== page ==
Entire websites are dedicated to these practices.  So we can agree to disagree about whether they are used to "jump ahead" of what would otherwise be a ridiculously long wait (and I concede fully that it is ridiculous.)

      •  my friend married a woman from Austrailia, it (0+ / 0-)

        took about a month for all the paper work to go through.

    •  yep (0+ / 0-)

      that pretty much matches what my coworkers have told me (the ones from non-white countries...)

    •  Bullshit, my sister married a Mexicam who (0+ / 0-)

      over stayed his visa.

      •  A mexian who overstays a VISA (1+ / 0-)
        Recommended by:
        shanikka

        and marries a US Citizen is treated the same as any other similarly situated immigrant (Undocumented.) The problem comes when a person enters the US illegally. Then it becomes very difficult to "get legal" without leaving the country.

        I addition, there are a lot of assholes acting as immigration hearing officers. It helps to have a qualified lawyer guiding you through the system.

        Oh Barry, they are turning Health Care into an Actuary's wet dream.

        by fredlonsdale on Tue Jul 07, 2009 at 07:58:56 PM PDT

        [ Parent ]

        •  It is harder than that (0+ / 0-)

          The phrase "leaving the country" almost always means a ten year bar (meaning your spouse will be banned from the US for ten years).

          If you are a Mexican... then the phrase "enters the US illegally" becomes awfully difficult to "prove" as well. The burden of proof is on you, and some immigration judges go out of their way to make things impossible.

          •  More often than not (0+ / 0-)

            what you say is true. (I think you meant legally instead of illegally.)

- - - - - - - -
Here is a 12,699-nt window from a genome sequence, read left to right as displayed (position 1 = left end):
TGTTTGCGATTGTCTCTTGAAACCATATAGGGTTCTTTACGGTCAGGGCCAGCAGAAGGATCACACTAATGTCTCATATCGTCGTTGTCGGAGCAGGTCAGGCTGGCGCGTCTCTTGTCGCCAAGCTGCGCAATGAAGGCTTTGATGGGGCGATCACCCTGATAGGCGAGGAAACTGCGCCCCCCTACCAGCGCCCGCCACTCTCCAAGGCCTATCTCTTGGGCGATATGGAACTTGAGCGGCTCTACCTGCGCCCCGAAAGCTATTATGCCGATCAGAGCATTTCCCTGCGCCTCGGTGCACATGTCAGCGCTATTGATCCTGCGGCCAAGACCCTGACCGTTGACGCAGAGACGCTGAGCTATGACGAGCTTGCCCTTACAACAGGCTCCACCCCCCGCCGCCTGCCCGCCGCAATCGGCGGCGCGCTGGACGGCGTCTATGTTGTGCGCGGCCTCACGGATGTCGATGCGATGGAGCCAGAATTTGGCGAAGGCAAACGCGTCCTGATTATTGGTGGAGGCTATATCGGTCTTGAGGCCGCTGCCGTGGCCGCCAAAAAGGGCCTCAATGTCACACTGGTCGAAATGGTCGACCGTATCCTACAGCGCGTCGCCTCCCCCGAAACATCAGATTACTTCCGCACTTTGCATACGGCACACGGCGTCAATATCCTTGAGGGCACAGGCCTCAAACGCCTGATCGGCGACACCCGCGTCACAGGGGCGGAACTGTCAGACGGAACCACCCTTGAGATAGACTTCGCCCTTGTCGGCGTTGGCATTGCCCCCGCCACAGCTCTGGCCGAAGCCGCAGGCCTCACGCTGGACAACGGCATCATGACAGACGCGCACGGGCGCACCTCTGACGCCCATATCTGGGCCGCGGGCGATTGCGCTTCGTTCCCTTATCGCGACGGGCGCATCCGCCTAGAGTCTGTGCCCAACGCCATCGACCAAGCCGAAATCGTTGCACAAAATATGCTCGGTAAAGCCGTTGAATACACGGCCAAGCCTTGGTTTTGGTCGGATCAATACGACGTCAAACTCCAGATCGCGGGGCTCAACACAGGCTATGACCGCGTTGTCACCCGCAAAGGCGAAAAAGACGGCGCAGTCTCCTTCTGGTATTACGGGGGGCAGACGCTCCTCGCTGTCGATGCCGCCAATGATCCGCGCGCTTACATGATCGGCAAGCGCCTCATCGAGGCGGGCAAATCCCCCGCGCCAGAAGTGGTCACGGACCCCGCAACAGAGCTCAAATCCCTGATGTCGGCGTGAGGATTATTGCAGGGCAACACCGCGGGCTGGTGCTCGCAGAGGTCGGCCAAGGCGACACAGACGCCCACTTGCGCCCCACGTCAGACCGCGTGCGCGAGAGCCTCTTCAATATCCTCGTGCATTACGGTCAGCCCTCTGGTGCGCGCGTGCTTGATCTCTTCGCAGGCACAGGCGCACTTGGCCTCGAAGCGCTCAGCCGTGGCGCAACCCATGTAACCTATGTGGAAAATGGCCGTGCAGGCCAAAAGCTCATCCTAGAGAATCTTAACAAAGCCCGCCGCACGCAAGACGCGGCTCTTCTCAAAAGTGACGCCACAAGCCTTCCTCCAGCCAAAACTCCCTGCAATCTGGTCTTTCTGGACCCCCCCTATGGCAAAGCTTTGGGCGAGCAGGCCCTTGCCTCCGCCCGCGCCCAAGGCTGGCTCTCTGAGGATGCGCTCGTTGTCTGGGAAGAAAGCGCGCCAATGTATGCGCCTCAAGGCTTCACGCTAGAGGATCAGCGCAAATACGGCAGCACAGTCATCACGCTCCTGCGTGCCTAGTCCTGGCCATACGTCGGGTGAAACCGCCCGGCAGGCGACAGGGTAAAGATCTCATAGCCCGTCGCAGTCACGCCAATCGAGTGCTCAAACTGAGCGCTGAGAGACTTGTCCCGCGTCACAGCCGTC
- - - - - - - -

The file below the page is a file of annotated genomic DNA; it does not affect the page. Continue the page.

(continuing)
But beyond the harsh provisions of the law, the enforcement of immigration laws has been haphazard, unequal an in many cases unfair.

            I can relate to you the story of two South American brothers. At different times, both entered the US illegally with the paid help of coyotes on the Mexican border. The older brother lived and worked in New England for ten years. He was arrested three times for drunk driving. The third time, he was transferred to Immigration authorities, spent 90 days in detention and was deported to his home country.

            His brother, about a year after the older brother was deported, hit a parked car and left the scene of the accident. He was picked up the next day by the local police. The charges were dismissed and he was transferred to Federal detention. The Federal detention officers, three days later, released him. They actually drove him to the house he was staying at and turned him over to the people in the house who also were illegals. His lawyer was able to get him a work permit and social security number the following week.

            WTF. The lawyer later explained that Immigration was doing that now because of a change in policy. This happened in late 2008 while Bush was still in office.